13 1- Rémilly - Baudrecourt 155,1 v.1 Management of pairs of predictable conflicts. Radius = 50 km very heterogeneous traffic (from international freight to TGV)
14 1- Conclusion about traffic fluidification 155,1 v.1 Experiments showed 2 problems: –simplex method vs. robustness of solutions, –linear programming vs. acceleration modeling. Real experimentations are not scheduled due to: –lack of operational equipment (Galileo/GPS, GSM-R, …)
15 2- Traffic Control support tool Objective: re-compute precisely a new railway schedule following perturbations and help experts in traffic control decisions. Scope: minor incident management (e.g. few minutes delays in a heavy traffic area) Decisions: timetable, re-sequencing and track choice.
16 1- Tours-Bordeaux, Éole, … 155,1 v.1 Incidents: –delay at the entrance –delay during a stop (5-30 min) Tours-Bordeaux –100.000 var. –200.00 const. –Time limit < 5mn ÉOLE project (link between east & west networks in Paris) –up to 540 trains
17 2- Conclusion about traffic control tools Studies show: –The sensitivity of solutions: few variations (e.g. 3s) can lead to problems. (see traffic fluidification) – Real size of problems were treated. Perspectives: –Experimenting different models –Extending the model’s scope (fluidification/routing) –Integrating in the future control system.
18 3- Insertion of re-routed trains Scope: major incident (e.g. major line breaks down) Principle: trains are to be inserted in a new schedule considering a set of pre- defined routes. Uses a less accurate description of the network. (macroscopic) Resolution method can be tuned to this specific problem. Original Schedule Trains to be inserted Original Schedule Inserted Trains Cancelled Trains Before optimization After optimization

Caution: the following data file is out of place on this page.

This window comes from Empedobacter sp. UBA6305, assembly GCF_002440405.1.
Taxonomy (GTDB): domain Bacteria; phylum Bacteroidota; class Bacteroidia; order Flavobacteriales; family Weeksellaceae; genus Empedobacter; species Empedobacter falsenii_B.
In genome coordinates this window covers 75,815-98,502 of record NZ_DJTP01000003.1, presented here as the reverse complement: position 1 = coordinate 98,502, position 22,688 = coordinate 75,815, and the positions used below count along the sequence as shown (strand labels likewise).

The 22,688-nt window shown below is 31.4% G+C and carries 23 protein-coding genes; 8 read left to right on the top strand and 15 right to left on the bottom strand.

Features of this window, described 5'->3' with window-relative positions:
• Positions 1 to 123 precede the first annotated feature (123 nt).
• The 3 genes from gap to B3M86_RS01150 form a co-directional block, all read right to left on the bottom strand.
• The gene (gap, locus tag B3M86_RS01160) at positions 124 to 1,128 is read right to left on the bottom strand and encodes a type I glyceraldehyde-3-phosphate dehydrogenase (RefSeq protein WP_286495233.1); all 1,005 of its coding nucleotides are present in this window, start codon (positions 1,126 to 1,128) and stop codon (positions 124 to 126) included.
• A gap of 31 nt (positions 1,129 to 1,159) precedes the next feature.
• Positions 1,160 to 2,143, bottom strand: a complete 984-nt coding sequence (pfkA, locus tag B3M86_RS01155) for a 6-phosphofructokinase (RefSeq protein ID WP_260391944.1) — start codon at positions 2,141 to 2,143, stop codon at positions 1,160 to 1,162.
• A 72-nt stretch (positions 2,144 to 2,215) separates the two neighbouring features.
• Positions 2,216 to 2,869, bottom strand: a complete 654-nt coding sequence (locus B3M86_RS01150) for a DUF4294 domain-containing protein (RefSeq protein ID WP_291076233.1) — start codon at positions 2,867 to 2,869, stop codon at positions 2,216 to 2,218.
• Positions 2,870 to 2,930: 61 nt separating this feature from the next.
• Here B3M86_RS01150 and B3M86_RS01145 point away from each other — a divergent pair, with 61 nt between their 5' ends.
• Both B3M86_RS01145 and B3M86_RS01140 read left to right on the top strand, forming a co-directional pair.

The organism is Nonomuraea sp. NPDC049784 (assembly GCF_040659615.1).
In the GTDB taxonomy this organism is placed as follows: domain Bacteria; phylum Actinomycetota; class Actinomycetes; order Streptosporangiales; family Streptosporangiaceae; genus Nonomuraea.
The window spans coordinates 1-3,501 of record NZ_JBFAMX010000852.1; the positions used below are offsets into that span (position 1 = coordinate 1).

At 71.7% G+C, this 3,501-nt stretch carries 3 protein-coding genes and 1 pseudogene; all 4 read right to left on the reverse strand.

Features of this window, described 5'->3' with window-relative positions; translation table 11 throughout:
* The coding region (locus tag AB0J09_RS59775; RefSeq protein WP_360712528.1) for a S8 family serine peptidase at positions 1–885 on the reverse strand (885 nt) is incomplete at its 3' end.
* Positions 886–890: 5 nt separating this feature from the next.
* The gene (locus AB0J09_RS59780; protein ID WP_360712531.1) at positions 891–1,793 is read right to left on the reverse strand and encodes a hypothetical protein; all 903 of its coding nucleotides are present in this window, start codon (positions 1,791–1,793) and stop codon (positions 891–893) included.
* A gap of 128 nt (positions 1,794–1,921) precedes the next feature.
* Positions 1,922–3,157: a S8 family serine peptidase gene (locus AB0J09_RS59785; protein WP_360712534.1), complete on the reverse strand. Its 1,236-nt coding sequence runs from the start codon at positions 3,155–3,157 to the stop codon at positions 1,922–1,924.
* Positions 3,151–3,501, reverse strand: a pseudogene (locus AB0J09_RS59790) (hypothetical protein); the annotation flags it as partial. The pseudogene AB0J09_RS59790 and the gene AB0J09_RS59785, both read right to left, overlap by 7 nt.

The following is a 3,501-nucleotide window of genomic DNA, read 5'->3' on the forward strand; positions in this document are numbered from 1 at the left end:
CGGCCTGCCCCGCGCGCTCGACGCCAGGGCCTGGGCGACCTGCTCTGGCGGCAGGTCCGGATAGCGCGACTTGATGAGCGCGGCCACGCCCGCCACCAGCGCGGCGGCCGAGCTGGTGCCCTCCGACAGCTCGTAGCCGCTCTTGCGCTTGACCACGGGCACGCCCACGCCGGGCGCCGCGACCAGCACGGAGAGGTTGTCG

19 3- Lyon – Paris High Speed Line (LGV 1) 155,1 v.1 Incident: –230 km of “LGV ” is down –re-routing by Dijon. Exemple: –Time window: 16h-24h –80 trains –30 nodes –1380 nodes-trains
20 3- Conclusion about rerouting Remarks: –looks like a “capacity management tool” (i.e. a basic planning tool) –Macroscopic description leads to refine solutions in a second stage. Problems: –Today, cancellation of trains in inhomogeneous traffic is a hard bargain (regulation). –New developments concern (homogeneous) suburban traffic.
21 Global Conclusions Real Time Train Rescheduling @ SNCF: Essentials/Model/Applications. About objective function, optimality,… and robustness!
22 Criteria & robustness What should we optimize? –Sum of total delays, –Delays perceived by clients, (including connections, etc..) –An economic cost function, (delay fees) –Capacity management, –… ? Criteria may differ, but robustness is the common goal of infrastructure managers. Not (only) robustness of optimality, but most of all robustness of feasibility!
23 Robustness(es) Indeed, from an industrial point of view, robustness is a key goal: the “best” solution must be operational … i.e. robust against minor incidents. Because : –control system cannot monitor precisely all micro-events, –great inertia of machines & human factors make precise controlling difficult, –… life is not predictable ! => Now, how can we achieve this goal ?